First-Ever TNCS International Service-Learning Project!

The 2018–2019 school year has been an epic year for The New Century School in so many ways, but certainly not least for having the Middle School in full bloom—now all the way through 8th grade! TNCS has anticipated this moment for years, growing closer and closer to a fully fledged Middle School, and, in a few weeks, TNCS will graduate its first 8th-grade class.

But not before we take a peek at another first they pioneered—TNCS’s first-ever international service-learning project. In March, three girls and one boy (known here as Z, F, B, and J), ages 13 and 14 years, went to Puerto Rico for 6 days! This trip has been in the works all year, and fundraising efforts, such as twice monthly pop-up hot beverage shops, toward travel expenses really paid off.

Why Service? Why Puerto Rico?

Service is a TNCS Core Value, and, throughout the year, students take on various initiatives toward their service-learning goals, from intra-campus projects to broader, community service–oriented endeavors. To really bring home what service learning means, though, TNCS students should experience how their efforts can have farther-reaching impacts.

Puerto Rico was the natural choice:

  1. The island is readily accessible—no passports are required for TNCS students, and it’s relatively easy to get to.
  2. Availability of resources and advice from TNCS community (staff, parents) with knowledge of Puerto Rico was an enormous help for planning.
  3. It’s a Spanish-speaking country for students to use their developing Spanish skills
  4. There’s a clear need: The island is still restoring itself after hurricane damage.

Puerto Rico: Here We Come!

Adriana DuPrau escorted the group and said just prior to their departure: “They are very excited—this is the trip of a lifetime for some of them!” She facilitated getting them school IDs, helped create packing lists (hats, bug spray, closed shoes for hiking, beach gear, etc.), and generally did all of the planning with advice from Ms. Madrazo and a very helpful TNCS dad who hails from Puerto Rico. You might be wondering how Mrs. DuPrau got to be the sole chaperone, but you’d have to look no farther than back at the past school year, during which she has grown very close to the middle schoolers, such as while helping them prepare for their big transition to high school, and has discovered that she really enjoys that age group. Mrs DuPrau also spent 6 weeks in Puerto Rico in college, teaching English. “Traveling is a big part of who I was, but I haven’t been able to do that with three small children. I think this will be good for us.”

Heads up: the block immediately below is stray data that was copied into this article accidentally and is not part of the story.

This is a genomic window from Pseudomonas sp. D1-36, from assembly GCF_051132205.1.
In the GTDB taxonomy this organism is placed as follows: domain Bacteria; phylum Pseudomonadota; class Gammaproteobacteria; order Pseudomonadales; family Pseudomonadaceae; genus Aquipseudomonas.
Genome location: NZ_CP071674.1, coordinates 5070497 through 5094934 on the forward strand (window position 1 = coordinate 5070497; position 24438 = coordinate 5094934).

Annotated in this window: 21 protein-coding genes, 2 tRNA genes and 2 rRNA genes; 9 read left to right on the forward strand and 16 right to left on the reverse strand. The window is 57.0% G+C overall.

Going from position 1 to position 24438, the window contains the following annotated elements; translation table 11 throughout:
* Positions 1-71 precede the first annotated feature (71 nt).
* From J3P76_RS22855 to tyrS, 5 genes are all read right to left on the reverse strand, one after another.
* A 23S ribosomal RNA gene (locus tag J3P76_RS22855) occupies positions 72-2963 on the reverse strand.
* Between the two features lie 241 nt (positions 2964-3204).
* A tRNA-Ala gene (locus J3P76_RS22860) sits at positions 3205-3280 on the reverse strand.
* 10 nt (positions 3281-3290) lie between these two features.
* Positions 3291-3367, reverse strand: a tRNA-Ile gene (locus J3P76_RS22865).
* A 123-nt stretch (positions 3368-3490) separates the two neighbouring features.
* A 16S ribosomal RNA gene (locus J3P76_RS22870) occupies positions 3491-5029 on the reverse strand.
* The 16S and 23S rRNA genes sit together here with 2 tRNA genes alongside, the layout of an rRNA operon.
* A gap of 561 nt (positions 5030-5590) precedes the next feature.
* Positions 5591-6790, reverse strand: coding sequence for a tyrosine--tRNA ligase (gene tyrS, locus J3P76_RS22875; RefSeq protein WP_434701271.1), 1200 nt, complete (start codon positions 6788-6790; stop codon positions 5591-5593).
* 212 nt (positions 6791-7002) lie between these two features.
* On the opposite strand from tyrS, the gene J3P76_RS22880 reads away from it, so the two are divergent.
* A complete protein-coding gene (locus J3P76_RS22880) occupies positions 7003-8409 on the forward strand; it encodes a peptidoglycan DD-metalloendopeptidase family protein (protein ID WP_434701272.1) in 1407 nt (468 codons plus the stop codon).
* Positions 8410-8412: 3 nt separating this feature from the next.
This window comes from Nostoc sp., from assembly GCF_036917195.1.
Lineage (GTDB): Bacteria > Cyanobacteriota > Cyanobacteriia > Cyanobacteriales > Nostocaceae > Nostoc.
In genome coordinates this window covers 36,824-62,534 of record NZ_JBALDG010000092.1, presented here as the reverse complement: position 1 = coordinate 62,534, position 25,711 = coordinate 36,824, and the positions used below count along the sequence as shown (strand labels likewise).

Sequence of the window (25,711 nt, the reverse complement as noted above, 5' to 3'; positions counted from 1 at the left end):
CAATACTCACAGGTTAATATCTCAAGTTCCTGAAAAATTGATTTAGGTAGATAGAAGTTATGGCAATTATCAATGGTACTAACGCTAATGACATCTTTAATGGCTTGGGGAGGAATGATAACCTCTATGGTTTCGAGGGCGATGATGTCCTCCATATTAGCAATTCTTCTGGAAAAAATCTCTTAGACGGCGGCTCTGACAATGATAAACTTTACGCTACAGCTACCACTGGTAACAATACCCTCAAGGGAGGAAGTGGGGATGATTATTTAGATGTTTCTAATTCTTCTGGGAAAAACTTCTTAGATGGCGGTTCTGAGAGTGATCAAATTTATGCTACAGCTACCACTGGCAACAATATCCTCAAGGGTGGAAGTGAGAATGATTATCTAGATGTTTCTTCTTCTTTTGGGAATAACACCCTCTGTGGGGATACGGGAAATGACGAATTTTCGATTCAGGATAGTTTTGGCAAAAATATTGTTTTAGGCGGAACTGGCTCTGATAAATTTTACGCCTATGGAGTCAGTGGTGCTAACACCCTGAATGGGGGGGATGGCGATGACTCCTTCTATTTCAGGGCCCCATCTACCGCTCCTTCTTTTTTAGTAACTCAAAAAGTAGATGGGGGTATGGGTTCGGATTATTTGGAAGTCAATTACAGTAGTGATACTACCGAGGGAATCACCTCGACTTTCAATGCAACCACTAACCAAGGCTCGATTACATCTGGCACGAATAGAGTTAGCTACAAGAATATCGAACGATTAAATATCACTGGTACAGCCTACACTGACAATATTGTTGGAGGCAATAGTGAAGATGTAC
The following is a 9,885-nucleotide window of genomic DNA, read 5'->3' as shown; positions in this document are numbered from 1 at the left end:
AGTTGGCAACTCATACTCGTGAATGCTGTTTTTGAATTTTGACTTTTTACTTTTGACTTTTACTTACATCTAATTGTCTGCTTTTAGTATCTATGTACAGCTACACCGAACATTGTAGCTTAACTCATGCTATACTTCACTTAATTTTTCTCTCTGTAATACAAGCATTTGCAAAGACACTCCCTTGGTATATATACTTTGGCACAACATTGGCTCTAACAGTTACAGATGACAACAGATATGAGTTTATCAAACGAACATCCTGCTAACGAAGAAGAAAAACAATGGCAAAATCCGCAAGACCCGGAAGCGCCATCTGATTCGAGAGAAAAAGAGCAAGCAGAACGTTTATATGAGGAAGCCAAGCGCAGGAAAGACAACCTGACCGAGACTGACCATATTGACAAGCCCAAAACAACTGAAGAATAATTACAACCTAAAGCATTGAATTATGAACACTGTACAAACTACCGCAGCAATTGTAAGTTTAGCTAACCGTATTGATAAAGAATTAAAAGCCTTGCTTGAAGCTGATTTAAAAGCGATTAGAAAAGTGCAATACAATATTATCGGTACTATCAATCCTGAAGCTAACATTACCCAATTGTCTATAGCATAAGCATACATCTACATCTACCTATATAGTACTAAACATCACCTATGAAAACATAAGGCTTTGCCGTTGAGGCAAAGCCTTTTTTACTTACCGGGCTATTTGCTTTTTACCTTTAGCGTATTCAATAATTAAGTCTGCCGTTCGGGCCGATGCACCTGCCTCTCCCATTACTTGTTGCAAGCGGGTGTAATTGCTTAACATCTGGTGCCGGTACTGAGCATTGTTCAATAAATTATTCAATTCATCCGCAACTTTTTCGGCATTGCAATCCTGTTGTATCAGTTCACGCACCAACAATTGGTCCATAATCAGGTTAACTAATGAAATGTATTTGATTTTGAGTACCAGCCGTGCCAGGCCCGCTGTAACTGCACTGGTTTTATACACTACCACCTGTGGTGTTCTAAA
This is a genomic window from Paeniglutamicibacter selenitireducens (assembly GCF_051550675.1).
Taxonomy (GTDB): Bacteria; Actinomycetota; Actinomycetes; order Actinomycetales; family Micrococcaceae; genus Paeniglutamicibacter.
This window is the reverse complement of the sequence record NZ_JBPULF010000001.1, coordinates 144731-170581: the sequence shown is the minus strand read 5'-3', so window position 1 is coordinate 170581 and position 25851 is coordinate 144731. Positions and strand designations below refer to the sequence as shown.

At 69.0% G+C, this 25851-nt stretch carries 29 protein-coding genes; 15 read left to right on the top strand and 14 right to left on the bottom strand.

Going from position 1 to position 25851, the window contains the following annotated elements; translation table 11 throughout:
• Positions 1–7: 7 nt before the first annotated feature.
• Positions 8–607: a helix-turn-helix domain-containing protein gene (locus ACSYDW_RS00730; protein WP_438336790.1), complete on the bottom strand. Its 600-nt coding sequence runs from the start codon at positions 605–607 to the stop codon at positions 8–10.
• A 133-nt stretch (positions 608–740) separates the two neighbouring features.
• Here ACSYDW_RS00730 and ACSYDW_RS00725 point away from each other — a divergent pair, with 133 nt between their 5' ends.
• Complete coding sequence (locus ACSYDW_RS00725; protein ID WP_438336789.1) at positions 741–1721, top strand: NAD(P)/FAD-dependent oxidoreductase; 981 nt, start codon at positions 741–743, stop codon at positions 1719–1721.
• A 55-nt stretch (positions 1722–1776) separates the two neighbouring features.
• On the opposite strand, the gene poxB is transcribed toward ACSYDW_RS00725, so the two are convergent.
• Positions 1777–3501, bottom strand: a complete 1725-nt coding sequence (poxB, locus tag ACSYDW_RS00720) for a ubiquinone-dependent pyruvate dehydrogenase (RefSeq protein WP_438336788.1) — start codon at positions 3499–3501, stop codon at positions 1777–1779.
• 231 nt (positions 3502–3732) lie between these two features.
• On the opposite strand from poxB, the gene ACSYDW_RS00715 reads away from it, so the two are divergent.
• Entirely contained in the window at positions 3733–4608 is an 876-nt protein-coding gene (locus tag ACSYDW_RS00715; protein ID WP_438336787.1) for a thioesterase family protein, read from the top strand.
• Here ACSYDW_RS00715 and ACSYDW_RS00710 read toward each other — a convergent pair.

In the wake of Hurricanes Irma and Maria, a one-two punch that ravaged the island, we saw an opportunity to help affected communities, and in doing so, to deliver an unforgettable experience for our 8th graders. I got to be the lead organizer of the trip, and got to team up with multiple members within the Puerto Rican community to maximize the relief effort and add an interdisciplinary scope to the students’ experience! It was such an awesome experience and I never, ever thought I could be away from my family for 7 days . . . but I did it, and I’m so happy I did. The four 8th-grade city students completely stepped out of their comfort zone and completely killed it! I’m so incredibly proud of them!

Now, let’s break down their itinerary day by day, interspersed with some additional debriefing from Mrs. DuPrau.

Sunday

The group left on Sunday, March 17th at 5:00 pm, departing from BWI airport and arriving in Puerto Rico at 9:00 pm. After they picked up their rental minivan, they drove to their digs in Luquillo, a small beach town close to the rain forest that was recommended by TNCS English Language Arts teacher Ilia Madrazo, who is from Puerto Rico.